“You don’t want to get your PMP yet, it is impossible to get the PDUs you need.” This statement couldn’t be further from the truth and still remains one of the worst pieces of advice I have ever received. Earning the necessary professional development units or PDUs for your PMP Cert is very easy as long as you are continuing to learn.
For those who have earned their Project Management Professional (PMP) Certification, you are required to earn 60 PDUs within a 3-year period in order to renew your certification. This is a good thing for many reasons, but I really love that you have to continue learning and are held accountable for it. All professions should push those within to stay current on trends and prevent their members from becoming stagnant. Some industries make this much more difficult than others. Thankfully, PMI (the governing body for the PMP) makes it very easy to do PDUs and to track them.
Membership NOT Required: First question I receive in this area is if the PMI membership is necessary. Currently, the annual membership cost for PMI is $129. There are some great perks that come with the membership like free PMBOK’s, thousands of courses and articles, project templates, job boards, and more. I would recommend getting a membership while you are studying for the PMP and explore it for the first year, but after that, no need to renew.
Track Professional Development: Just about everything you do to better yourself is presented in one of the modes above. A course, reading, mentoring, etc all fall into things you can do to earn PDUs. The items in the left column are education and in the right considered “giving back.” If you watch a video on a leadership or project management concept, you can log it. One hour equals one PDU. Technically, you could claim videos watched on YouTube if you wanted to. They are pretty flexible as long as you make it relevant when you claim the training. As you can see in the picture below, there are minimums and maximums for several categories. When you input these into your PMI account (even for non-paying members), you put the hours into the proper categories.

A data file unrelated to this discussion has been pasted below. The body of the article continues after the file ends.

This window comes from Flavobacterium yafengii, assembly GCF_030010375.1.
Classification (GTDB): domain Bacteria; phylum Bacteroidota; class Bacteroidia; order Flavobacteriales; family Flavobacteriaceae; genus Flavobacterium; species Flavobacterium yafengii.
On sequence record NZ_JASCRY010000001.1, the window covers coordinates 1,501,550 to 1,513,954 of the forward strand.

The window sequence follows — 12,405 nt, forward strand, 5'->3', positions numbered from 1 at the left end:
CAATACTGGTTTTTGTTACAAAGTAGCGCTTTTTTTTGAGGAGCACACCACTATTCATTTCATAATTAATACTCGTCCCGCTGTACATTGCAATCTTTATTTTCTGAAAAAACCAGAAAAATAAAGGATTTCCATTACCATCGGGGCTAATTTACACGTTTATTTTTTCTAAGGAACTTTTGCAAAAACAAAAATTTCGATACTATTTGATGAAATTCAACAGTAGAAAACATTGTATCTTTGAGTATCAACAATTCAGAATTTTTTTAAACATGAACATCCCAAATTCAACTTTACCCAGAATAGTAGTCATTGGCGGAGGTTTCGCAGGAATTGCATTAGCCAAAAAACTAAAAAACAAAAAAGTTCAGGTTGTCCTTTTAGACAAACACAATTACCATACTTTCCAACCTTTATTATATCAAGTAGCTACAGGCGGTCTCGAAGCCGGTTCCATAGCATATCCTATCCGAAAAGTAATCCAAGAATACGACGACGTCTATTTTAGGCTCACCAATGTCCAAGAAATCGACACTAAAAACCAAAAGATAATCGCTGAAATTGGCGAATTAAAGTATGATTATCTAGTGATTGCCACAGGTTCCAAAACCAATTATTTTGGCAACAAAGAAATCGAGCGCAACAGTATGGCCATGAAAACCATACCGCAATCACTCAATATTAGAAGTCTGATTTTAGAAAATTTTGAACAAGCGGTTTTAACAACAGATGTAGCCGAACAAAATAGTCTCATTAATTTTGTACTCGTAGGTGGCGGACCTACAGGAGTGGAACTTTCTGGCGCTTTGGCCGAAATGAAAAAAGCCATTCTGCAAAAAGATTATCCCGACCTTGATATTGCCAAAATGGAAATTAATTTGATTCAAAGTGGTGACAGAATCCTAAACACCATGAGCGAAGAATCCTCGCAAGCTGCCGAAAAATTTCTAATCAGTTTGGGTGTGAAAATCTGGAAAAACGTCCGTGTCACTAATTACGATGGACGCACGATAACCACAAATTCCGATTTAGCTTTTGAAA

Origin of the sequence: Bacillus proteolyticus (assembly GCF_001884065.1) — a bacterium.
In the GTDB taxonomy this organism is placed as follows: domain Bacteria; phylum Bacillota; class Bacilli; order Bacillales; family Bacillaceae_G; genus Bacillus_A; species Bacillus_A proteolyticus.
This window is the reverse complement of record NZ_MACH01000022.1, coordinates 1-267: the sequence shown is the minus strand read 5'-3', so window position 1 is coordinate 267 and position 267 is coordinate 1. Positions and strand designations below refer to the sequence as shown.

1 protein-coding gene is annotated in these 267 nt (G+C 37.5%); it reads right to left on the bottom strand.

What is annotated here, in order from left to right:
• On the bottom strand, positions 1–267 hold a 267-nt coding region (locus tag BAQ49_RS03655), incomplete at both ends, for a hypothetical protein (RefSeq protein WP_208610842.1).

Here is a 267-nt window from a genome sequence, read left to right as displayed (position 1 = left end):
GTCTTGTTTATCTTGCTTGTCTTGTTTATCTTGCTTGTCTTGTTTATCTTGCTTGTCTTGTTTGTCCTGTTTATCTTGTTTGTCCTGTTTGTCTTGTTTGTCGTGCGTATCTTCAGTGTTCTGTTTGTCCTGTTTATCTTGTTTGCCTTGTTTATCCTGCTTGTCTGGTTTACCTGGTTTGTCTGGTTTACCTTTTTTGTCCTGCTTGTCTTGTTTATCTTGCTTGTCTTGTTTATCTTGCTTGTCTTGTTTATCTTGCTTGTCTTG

Read: The biggest chunk of my PDUs come from reading. Take a book like Scrum: The Art of Doing Twice the Work in Half the Time (best first book on Scrum, btw) and you could claim technical, leadership, and strategic. My method is after I read the book, I look at Audible.com and see how many hours the book is and use that for my hours on the PDU claim. This book is 6 hours and 43 minutes or 6.75 hours. Even though it may have taken me longer to read, this is a good way for me to stay consistent and gives me a leg to stand on if I am ever asked about my claim.
You may go to conferences or even college classes in which you could claim…the list really is endless. There is no reason to fear the 60 PDU requirement. Don’t be an idiot like me and put off getting the cert because of the PDUs!
What are some other ways you have earned PDUs?